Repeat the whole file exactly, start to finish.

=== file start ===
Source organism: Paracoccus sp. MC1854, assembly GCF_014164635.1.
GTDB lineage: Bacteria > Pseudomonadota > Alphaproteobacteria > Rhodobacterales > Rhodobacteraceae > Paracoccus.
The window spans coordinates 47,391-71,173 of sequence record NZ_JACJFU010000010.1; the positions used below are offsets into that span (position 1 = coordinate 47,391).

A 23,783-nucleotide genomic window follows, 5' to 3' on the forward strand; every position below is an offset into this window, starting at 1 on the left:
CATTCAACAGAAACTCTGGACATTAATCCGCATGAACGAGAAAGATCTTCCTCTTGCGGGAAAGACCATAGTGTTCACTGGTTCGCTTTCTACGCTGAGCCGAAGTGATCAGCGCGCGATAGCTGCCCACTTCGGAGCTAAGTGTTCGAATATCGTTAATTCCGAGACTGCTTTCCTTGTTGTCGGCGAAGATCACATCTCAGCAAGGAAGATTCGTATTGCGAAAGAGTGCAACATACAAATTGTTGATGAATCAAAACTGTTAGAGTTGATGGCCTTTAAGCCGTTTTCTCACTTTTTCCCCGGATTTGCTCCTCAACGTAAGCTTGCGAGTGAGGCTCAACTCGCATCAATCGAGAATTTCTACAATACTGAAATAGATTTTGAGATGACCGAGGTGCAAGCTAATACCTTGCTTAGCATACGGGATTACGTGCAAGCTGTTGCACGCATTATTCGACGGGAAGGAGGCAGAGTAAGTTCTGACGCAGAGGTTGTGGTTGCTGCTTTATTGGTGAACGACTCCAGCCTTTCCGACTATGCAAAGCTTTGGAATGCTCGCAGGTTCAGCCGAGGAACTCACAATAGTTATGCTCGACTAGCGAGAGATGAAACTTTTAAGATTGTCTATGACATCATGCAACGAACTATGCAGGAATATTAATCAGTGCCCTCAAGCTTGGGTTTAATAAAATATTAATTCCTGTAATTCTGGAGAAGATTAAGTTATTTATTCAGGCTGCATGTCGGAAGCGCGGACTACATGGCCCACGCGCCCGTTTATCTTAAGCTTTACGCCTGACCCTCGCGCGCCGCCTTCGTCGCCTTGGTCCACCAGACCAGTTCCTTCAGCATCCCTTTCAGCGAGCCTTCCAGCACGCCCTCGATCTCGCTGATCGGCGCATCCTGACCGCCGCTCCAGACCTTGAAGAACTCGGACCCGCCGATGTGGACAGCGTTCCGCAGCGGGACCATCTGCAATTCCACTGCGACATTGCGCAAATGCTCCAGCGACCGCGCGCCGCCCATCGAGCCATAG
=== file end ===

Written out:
Source organism: Paracoccus sp. MC1854, assembly GCF_014164635.1.
GTDB lineage: Bacteria > Pseudomonadota > Alphaproteobacteria > Rhodobacterales > Rhodobacteraceae > Paracoccus.
The window spans coordinates 47,391-71,173 of sequence record NZ_JACJFU010000010.1; the positions used below are offsets into that span (position 1 = coordinate 47,391).

A 23,783-nucleotide genomic window follows, 5' to 3' on the forward strand; every position below is an offset into this window, starting at 1 on the left:
CATTCAACAGAAACTCTGGACATTAATCCGCATGAACGAGAAAGATCTTCCTCTTGCGGGAAAGACCATAGTGTTCACTGGTTCGCTTTCTACGCTGAGCCGAAGTGATCAGCGCGCGATAGCTGCCCACTTCGGAGCTAAGTGTTCGAATATCGTTAATTCCGAGACTGCTTTCCTTGTTGTCGGCGAAGATCACATCTCAGCAAGGAAGATTCGTATTGCGAAAGAGTGCAACATACAAATTGTTGATGAATCAAAACTGTTAGAGTTGATGGCCTTTAAGCCGTTTTCTCACTTTTTCCCCGGATTTGCTCCTCAACGTAAGCTTGCGAGTGAGGCTCAACTCGCATCAATCGAGAATTTCTACAATACTGAAATAGATTTTGAGATGACCGAGGTGCAAGCTAATACCTTGCTTAGCATACGGGATTACGTGCAAGCTGTTGCACGCATTATTCGACGGGAAGGAGGCAGAGTAAGTTCTGACGCAGAGGTTGTGGTTGCTGCTTTATTGGTGAACGACTCCAGCCTTTCCGACTATGCAAAGCTTTGGAATGCTCGCAGGTTCAGCCGAGGAACTCACAATAGTTATGCTCGACTAGCGAGAGATGAAACTTTTAAGATTGTCTATGACATCATGCAACGAACTATGCAGGAATATTAATCAGTGCCCTCAAGCTTGGGTTTAATAAAATATTAATTCCTGTAATTCTGGAGAAGATTAAGTTATTTATTCAGGCTGCATGTCGGAAGCGCGGACTACATGGCCCACGCGCCCGTTTATCTTAAGCTTTACGCCTGACCCTCGCGCGCCGCCTTCGTCGCCTTGGTCCACCAGACCAGTTCCTTCAGCATCCCTTTCAGCGAGCCTTCCAGCACGCCCTCGATCTCGCTGATCGGCGCATCCTGACCGCCGCTCCAGACCTTGAAGAACTCGGACCCGCCGATGTGGACAGCGTTCCGCAGCGGGACCATCTGCAATTCCACTGCGACATTGCGCAAATGCTCCAGCGACCGCGCGCCGCCCATCGAGCCATAG